I spend a lot of time with regular business professionals. People that have been tasked with running a company, division, or team. While these business professionals vary wildly in what they are trying to accomplish, I can tell you one common fact. None of them can code. Maybe it’s time to embrace the Citizen Developer.
Ask anyone that has spent time with me doing any sort of business data modeling and I’m sure that they will tell you that I ask a lot of questions. What attributes do you want to track? What is the next step in the process? What pain point do you hear most from your people? I believe you have to ask a lot of questions to determine how to properly model how a business works. My Dad always told me that “You have two ears and one mouth, use them in that proportion”. After all these years asking questions, I have a new one. What if you didn’t need an expert to model your business?
People that specialize in implementing large alphabet-soup systems (ERP, CRM, CMS, ECM, BPMS, ETC) come with a hefty price tag. How much can those services cost you? In an article from ERP News, they wrote:
it is more common to see software to services ratios of 1 to 1.5 or 1 to 2.5
This means that businesses are commonly spending more on implementation than on the actual software. The ERP News article does a good job of laying out how enterprise software purchases work. What the article doesn’t talk about though are the implementations that drag on for years and rarely work as expected. What do the big corporations do when that happens?
In my anecdotal experience, here is how it typically goes down. The member of management that signed off on buying the software has skin in the game. They are determined to not let the project fail and will go to great lengths to keep it going and reporting with a good status. This translates to more money being spent on bringing in additional consultants and contractors to help the project limp along. When it’s all said and done, the corporation will have spent an egregious amount of money on a solution no one wants.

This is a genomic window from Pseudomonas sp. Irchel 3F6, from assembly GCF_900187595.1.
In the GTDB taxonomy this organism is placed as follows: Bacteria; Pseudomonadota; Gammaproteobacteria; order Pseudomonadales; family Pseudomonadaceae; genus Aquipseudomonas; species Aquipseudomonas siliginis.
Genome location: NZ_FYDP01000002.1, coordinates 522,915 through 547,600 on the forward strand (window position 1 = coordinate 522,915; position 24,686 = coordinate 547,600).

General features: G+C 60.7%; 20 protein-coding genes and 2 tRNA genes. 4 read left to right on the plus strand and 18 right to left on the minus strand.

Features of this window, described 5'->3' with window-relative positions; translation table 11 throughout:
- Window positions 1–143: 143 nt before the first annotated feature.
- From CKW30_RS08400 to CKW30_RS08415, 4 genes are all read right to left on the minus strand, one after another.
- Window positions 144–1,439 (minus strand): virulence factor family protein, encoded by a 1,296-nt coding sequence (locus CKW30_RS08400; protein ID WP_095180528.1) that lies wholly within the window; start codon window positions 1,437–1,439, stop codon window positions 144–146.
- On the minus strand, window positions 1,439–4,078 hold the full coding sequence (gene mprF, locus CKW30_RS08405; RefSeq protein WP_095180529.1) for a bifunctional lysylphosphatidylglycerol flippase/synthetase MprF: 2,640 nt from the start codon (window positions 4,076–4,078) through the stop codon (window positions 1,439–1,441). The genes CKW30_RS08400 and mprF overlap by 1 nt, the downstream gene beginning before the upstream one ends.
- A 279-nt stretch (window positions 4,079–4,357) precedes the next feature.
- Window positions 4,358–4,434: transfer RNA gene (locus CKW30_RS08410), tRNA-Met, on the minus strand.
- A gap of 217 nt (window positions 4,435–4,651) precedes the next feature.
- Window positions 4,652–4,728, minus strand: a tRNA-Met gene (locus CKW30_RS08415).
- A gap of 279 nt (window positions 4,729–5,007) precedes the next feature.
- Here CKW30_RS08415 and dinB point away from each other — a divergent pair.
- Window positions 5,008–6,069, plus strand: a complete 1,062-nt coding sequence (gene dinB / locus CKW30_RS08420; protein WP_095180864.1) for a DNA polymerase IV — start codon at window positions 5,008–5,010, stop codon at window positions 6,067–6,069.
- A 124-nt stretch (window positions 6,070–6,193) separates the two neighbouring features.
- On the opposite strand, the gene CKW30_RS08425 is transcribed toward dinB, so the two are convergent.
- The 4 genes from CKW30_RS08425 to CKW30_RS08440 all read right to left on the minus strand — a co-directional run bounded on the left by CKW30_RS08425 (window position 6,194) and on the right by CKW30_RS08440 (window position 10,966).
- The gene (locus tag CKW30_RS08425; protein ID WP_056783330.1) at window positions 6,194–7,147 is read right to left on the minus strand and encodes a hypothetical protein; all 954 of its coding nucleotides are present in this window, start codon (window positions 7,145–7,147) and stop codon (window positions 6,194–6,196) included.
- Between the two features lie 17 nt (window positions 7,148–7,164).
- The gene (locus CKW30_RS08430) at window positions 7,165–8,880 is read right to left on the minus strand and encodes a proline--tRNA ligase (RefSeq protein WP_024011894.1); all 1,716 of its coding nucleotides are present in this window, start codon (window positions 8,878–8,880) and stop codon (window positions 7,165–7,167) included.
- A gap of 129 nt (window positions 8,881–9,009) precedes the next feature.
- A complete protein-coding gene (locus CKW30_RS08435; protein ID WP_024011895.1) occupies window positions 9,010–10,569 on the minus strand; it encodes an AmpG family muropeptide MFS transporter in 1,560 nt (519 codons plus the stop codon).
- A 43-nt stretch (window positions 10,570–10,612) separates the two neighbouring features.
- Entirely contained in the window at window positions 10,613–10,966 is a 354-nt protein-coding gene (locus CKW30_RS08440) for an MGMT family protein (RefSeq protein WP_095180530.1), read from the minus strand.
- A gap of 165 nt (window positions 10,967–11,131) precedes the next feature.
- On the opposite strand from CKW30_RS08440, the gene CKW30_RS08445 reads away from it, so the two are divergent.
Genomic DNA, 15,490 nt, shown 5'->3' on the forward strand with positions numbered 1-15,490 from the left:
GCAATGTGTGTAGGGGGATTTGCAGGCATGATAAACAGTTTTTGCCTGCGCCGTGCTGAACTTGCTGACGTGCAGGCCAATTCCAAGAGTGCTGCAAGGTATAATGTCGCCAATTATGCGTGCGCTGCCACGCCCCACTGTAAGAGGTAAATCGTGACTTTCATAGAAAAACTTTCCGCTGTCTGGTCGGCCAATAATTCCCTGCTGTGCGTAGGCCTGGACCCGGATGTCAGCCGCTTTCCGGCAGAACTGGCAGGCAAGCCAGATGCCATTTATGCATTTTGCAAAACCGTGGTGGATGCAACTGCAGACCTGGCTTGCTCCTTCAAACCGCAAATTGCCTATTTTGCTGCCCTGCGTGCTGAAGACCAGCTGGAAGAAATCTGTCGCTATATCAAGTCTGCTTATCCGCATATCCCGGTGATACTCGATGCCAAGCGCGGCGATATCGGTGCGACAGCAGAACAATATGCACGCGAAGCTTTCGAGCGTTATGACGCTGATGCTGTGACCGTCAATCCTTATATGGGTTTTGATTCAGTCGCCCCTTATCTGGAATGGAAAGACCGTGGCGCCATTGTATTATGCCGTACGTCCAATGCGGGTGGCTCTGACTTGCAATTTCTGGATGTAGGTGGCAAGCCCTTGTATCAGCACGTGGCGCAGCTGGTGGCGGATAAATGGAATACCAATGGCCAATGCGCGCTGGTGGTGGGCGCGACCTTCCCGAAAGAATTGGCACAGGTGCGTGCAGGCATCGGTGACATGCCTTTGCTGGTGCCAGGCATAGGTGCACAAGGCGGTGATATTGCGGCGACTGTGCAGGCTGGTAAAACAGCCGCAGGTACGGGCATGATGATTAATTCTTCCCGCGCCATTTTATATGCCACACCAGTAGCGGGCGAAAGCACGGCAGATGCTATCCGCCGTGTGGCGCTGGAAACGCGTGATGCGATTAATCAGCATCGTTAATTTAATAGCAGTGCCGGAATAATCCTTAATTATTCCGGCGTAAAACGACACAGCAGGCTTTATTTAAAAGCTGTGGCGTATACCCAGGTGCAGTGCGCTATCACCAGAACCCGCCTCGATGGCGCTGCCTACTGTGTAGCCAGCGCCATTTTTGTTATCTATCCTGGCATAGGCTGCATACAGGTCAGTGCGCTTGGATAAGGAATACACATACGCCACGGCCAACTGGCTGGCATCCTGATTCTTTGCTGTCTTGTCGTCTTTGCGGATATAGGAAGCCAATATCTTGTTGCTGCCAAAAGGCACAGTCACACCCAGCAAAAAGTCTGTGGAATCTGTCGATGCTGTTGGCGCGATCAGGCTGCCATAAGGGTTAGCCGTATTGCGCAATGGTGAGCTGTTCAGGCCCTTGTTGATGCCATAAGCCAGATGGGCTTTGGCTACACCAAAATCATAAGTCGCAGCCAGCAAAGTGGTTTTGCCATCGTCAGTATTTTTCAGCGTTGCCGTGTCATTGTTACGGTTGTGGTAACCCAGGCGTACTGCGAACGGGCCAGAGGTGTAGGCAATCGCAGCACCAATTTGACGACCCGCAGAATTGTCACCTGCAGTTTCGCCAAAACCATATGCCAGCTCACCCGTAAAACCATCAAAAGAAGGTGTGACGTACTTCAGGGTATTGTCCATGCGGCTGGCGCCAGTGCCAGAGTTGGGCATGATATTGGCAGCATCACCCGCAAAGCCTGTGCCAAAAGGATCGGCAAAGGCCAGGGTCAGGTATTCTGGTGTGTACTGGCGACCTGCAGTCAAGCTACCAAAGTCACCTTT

What can the small to mid-sized companies learn from this? I believe that they need to leverage their internal Citizen Developers and start looking for low-code solutions. These solutions require a product that can offer enough customization to model a business without the need for expensive consultants and contractors.
However, finding the perfect low-code solution for your business can be a daunting task. The typical way that software companies try to achieve this is to choose a specific vertical and create a purpose built offering based on an industry standard. Has anyone used an “industry standard” process or application that didn’t require customization to how you do business? I know I haven’t seen that work out on any job throughout my career.
I submit that it’s time to leverage the existing knowledge workers and empower them to become Citizen Developers. Businesses spend an undocumented amount of time trying to explain the intricacies of their business to temporary consultants. Why not provide your existing workers that know the business with a platform that allows them to build solutions? Don’t get me wrong, is there still a need for consultants? Absolutely. Companies of all sizes sure could use a break when it comes to the number of tools, technologies, and external resources required to model how they do business.